“Find out just what any people will quietly submit to and you have the exact measure of the injustice and wrong which will be imposed on them.”
    Frederick Douglass

  6. David Fisher
    August 6, 2010

    As a former Seattle School teacher and member of the SEA rep assembly, I fought against signing on board for the RTTT (rat $). It was a close vote. As for Gates. He was given the no-bid contract to develop the operating system (DOS) for IBM, which had been given the no-bid contract to develop the PC computer by the Pentagon.

    Bill Gates himself never graduated form college and was not a very good student. His pedigree got him into Harvard. Microsoft is an inferior product, just check with any serious programers and they will confirm this. His company uses a monopoly of 90% of the market to promote his software. They have been sued constantly since the 90’s for unfair business practices.

    His father, Bill Gates senior is the real power behind the corporation. The DC law/lobby firm of K&L Gates is the #1 defender of death squad dictators in the world. Jack Abramhof came from this firm. Both Microsoft and and K&L Gates are represented by the law firm of Sullivan and Cromwell, which was headed by the Dulles brothers and set up all the financial arrangements for the Nazi cartel of the 30’s and 40’s.

    Bill Gates senior is the one who controls the the Gates Foundation. The Gates Foundation shelters half of the wealth of Gates family (somewhere around $30-$40 billion). This is untaxed revenue that is invested in most of the corporations destroying the planet, for instance they are a major holder in BP with 7 million shares. A large majority of the grants given out by the Gates Foundation are linked to Gates. The Gates Foundation is squeezing out the small family farmers in Africa through the promotion of unsustainable agriculture which is heavy with toxic chemicals and GMO seeds.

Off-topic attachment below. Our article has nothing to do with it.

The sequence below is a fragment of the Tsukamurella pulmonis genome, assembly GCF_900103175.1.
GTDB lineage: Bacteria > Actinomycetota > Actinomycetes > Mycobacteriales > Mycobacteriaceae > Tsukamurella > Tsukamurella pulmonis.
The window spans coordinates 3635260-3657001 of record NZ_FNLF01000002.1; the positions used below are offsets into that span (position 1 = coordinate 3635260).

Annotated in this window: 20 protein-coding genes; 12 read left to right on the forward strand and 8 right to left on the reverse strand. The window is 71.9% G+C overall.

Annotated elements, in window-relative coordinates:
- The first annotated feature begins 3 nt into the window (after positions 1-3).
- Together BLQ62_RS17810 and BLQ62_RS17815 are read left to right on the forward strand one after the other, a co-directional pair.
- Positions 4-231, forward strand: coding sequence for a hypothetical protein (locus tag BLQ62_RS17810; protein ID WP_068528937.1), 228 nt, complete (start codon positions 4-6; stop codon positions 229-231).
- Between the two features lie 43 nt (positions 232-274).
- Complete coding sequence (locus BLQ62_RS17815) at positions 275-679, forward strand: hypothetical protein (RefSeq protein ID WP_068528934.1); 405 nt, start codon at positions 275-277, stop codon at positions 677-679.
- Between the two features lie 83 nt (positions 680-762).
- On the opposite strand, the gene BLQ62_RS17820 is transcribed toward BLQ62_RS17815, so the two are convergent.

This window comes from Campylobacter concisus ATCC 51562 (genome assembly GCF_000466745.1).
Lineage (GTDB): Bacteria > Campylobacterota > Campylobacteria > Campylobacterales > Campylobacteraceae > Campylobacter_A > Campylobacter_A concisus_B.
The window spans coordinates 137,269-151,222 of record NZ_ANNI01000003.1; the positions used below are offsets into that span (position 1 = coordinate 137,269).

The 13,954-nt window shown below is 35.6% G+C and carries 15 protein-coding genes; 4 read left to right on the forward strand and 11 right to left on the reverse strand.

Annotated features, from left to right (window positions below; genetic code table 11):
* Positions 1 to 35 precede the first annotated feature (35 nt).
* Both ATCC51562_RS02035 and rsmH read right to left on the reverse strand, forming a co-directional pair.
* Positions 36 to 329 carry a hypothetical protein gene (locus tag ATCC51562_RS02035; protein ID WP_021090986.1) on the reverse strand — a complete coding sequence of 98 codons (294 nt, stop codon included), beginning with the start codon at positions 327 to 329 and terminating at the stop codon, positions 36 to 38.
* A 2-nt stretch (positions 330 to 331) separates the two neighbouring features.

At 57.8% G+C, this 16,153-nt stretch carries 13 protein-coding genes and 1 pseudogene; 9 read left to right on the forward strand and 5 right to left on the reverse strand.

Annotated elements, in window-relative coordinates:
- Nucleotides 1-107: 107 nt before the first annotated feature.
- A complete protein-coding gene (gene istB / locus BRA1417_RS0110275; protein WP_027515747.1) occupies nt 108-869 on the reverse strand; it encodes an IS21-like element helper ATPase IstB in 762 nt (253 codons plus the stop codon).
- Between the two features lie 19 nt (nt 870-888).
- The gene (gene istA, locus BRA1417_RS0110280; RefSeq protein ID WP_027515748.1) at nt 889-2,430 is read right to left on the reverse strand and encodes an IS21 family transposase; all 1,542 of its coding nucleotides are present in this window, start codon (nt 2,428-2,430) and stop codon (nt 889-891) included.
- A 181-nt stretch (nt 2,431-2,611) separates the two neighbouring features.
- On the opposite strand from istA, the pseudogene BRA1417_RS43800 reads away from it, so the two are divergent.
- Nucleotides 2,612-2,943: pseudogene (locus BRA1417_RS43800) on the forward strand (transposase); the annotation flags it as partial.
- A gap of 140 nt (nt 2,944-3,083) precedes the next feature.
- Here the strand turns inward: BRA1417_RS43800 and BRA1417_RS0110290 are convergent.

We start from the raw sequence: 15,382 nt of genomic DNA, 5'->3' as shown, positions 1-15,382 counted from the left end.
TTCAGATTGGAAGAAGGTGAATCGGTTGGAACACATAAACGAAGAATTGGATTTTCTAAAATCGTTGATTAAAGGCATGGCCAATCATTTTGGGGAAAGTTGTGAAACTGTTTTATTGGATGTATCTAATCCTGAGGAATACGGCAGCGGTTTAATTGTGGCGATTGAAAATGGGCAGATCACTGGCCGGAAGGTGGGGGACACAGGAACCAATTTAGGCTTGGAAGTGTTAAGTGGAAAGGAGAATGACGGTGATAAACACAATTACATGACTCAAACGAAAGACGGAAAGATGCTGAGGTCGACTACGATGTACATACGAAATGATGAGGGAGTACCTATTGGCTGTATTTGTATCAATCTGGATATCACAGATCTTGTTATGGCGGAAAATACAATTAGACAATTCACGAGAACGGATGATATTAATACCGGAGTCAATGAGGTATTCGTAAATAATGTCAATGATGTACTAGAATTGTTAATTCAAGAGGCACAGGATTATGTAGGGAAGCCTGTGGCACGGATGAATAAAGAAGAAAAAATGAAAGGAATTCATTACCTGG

The Gates Foundation is one of the major forces for privatization public education. They do this by promoting un-researched schemes such as the small schools movement, the New Technology Network, charter schools, and others. This destabilizes public education and paves the way for a market based education system which dumbs down the students and generates profits on wall street.

    You should google up Asa Hilliard’s speech on the “Attack on African Writers writing about their history.” The foundations behind these baseless attacks are linked to Gates and the privatization of Public Education.

    People need to resist this corporate agenda with all their might. Public Education is the last line of defense against a fascist take over of not only the Americas but the rest of the so-called free world.

  7. seattleducation2010
    June 9, 2010

    It is my thought that Bill Gates believes that his ideas on public education which are not based on personal experience either as a student or educator are valid and he sees no other options.

    You can imagine the world that he moves in. He might “visit” a public school occasionally, although I have seen no documentation of that, but that is probably the extent of his involvement to public education at ground level.

    It’s apparent that he has a limited understanding of public education in the United States.

  8. messy doll
    June 9, 2010

    What would be the motivation of the Gates Foundation for this? I have noticed that most of their “charity” seems to benefit corporations who are going to “help” poor people, but I am not sure why they would want this.